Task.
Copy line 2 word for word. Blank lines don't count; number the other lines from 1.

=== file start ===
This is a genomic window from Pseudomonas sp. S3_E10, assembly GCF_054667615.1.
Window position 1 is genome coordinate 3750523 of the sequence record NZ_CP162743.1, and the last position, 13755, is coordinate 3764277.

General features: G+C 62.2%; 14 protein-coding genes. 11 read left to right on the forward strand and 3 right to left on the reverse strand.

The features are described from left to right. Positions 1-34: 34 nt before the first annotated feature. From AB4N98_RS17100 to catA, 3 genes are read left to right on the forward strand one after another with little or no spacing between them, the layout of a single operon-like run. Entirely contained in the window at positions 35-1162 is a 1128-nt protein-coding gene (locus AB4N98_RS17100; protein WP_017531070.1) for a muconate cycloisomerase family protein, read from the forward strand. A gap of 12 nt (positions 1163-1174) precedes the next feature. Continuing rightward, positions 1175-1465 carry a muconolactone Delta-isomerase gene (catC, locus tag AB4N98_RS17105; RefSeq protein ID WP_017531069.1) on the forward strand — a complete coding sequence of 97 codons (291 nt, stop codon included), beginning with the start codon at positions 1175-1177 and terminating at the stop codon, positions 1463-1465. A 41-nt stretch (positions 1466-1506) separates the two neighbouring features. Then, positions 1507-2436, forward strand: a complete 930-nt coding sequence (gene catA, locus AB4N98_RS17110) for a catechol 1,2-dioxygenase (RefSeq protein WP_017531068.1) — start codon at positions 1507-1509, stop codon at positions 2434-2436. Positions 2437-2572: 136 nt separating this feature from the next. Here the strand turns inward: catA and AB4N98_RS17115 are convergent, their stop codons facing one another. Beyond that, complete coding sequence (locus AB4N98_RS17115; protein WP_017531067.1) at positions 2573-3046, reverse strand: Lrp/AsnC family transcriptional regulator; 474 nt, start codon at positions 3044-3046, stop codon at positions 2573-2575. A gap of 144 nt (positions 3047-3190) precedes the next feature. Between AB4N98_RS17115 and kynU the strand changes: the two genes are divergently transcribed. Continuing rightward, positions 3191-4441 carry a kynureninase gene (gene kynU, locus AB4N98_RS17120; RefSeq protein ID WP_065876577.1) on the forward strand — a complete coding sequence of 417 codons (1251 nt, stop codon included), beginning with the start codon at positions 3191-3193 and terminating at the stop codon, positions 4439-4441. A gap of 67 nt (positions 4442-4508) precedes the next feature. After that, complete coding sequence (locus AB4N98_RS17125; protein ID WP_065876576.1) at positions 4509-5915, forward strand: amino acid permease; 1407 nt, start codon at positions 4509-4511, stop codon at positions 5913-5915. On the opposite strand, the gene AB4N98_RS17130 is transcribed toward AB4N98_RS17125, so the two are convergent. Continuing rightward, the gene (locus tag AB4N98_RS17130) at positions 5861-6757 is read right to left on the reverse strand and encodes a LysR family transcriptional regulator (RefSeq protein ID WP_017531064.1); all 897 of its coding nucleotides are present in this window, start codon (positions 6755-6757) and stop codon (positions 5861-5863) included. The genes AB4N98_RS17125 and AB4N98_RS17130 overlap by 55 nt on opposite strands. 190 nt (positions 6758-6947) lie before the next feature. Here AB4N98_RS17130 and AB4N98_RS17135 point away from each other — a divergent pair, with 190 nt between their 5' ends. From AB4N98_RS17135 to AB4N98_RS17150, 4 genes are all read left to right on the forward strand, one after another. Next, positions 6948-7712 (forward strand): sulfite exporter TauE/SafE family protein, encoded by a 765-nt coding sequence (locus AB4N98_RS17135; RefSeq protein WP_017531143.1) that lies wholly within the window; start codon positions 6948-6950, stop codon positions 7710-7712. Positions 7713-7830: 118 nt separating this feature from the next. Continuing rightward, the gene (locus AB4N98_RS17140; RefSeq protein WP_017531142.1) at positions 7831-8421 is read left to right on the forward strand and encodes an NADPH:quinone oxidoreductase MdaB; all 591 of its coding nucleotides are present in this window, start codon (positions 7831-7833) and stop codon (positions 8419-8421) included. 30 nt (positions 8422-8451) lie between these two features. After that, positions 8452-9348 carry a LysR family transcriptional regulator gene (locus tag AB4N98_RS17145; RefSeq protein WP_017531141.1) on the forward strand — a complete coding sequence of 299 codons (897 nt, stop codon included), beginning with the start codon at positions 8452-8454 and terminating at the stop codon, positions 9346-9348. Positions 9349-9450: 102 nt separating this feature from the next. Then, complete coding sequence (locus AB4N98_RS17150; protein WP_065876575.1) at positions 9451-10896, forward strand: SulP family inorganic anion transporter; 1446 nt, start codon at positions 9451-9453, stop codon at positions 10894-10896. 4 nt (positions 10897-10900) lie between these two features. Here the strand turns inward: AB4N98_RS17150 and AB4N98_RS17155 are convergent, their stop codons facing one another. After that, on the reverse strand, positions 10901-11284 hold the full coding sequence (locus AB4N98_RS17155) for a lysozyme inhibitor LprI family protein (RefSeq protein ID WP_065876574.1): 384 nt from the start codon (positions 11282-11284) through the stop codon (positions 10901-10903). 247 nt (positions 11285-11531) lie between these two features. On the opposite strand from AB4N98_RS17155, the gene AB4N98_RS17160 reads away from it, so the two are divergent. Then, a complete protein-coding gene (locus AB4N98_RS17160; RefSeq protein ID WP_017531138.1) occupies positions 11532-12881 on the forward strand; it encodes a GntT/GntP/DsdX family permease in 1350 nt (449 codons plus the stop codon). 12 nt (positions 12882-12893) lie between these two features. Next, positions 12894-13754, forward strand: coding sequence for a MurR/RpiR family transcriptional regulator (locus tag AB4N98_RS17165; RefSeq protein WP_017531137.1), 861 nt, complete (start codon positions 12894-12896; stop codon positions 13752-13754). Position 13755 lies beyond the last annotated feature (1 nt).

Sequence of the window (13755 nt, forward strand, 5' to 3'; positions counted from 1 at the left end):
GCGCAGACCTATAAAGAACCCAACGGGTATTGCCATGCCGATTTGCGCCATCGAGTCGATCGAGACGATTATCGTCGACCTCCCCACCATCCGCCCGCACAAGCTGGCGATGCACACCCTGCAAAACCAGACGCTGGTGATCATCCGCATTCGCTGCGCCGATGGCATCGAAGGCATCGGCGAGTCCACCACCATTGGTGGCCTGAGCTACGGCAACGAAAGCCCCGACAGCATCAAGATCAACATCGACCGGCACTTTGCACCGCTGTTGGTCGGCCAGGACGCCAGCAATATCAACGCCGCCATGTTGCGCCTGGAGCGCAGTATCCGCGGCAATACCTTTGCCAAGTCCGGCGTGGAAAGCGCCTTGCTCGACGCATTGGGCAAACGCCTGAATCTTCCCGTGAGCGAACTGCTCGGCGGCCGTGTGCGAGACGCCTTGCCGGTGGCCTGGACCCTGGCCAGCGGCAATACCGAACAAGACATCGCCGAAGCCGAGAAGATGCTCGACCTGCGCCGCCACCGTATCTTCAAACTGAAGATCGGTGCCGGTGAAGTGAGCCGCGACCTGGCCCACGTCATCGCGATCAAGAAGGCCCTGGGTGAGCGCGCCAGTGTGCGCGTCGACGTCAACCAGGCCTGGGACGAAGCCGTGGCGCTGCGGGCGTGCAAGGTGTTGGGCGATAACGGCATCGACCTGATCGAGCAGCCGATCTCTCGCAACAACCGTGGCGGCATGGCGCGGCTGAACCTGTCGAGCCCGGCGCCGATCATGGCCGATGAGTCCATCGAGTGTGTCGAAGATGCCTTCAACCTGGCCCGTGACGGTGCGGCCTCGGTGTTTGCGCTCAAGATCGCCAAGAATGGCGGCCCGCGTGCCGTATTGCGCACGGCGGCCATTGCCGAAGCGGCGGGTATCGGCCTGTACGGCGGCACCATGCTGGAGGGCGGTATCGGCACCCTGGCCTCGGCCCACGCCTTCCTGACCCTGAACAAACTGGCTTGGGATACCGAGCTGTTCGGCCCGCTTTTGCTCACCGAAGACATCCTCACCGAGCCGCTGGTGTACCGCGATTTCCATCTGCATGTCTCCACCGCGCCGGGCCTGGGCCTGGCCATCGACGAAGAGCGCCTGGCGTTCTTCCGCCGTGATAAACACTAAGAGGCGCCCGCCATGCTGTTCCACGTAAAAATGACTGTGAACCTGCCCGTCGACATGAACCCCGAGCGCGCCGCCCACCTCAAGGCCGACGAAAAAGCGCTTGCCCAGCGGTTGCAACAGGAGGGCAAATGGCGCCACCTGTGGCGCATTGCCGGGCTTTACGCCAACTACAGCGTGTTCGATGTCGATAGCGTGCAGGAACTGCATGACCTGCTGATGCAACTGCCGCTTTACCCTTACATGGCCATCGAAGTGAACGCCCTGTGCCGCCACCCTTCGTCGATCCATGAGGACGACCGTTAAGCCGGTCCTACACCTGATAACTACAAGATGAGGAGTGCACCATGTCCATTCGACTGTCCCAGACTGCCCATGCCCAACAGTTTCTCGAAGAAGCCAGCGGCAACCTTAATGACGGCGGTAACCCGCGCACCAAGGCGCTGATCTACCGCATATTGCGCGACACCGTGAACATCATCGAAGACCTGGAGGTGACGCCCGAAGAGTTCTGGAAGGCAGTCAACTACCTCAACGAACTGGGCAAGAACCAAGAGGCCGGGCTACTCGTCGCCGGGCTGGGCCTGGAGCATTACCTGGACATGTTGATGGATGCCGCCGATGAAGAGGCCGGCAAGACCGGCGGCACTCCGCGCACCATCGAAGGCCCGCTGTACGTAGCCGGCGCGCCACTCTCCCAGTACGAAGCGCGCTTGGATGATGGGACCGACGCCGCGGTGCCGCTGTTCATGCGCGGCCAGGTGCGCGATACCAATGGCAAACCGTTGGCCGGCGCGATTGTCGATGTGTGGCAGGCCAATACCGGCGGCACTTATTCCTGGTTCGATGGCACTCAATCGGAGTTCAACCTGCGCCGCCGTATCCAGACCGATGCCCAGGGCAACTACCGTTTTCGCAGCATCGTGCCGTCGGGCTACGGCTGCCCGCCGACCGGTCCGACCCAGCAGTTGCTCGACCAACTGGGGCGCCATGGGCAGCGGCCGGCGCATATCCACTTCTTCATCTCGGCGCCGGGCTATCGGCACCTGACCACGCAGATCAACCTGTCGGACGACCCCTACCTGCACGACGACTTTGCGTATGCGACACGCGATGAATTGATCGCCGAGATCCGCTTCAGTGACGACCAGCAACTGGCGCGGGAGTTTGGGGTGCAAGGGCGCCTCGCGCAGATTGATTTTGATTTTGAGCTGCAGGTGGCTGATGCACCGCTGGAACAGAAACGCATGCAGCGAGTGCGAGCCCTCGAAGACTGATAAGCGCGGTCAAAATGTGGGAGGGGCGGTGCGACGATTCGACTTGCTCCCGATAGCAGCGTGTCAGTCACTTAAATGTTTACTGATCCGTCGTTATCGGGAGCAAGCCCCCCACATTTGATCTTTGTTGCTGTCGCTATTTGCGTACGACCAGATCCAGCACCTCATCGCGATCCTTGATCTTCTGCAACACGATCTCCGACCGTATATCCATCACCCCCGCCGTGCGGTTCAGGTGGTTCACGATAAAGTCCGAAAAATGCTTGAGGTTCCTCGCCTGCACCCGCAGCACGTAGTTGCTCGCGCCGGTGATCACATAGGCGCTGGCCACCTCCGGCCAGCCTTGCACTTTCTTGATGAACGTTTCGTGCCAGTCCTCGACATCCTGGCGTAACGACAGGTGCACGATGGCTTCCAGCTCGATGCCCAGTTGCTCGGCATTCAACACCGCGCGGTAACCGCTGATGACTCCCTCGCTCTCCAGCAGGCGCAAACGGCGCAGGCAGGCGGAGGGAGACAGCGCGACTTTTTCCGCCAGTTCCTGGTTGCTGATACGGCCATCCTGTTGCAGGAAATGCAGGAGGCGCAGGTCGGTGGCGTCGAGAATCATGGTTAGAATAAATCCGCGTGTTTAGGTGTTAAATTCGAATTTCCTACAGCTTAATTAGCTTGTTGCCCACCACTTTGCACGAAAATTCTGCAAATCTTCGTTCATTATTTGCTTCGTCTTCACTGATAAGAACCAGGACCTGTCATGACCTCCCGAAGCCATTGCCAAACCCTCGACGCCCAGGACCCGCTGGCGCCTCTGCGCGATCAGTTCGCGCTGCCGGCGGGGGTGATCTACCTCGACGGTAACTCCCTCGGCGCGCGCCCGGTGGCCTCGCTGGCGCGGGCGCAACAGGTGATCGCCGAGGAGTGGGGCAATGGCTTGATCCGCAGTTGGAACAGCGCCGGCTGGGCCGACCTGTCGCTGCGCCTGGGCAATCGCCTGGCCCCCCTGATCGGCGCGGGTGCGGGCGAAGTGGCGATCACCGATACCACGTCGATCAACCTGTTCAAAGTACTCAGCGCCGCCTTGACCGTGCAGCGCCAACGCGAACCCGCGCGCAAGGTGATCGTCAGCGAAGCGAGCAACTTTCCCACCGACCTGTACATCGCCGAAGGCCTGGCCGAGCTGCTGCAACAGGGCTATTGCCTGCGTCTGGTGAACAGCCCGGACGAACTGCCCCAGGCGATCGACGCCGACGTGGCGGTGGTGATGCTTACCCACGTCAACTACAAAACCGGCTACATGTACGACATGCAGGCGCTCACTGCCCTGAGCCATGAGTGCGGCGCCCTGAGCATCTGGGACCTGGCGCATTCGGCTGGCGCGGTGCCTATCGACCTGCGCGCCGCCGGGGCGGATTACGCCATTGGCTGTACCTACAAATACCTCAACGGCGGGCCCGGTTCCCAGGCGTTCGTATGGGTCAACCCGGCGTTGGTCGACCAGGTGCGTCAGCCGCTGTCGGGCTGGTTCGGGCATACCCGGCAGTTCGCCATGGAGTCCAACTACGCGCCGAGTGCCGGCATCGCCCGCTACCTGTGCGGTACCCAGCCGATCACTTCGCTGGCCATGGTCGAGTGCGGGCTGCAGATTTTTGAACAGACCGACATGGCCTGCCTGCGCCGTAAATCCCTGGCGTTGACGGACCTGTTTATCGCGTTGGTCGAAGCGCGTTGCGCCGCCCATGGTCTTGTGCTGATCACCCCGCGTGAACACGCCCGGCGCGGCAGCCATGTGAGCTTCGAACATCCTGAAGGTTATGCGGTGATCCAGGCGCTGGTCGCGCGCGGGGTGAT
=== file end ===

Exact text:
Window position 1 is genome coordinate 3750523 of the sequence record NZ_CP162743.1, and the last position, 13755, is coordinate 3764277.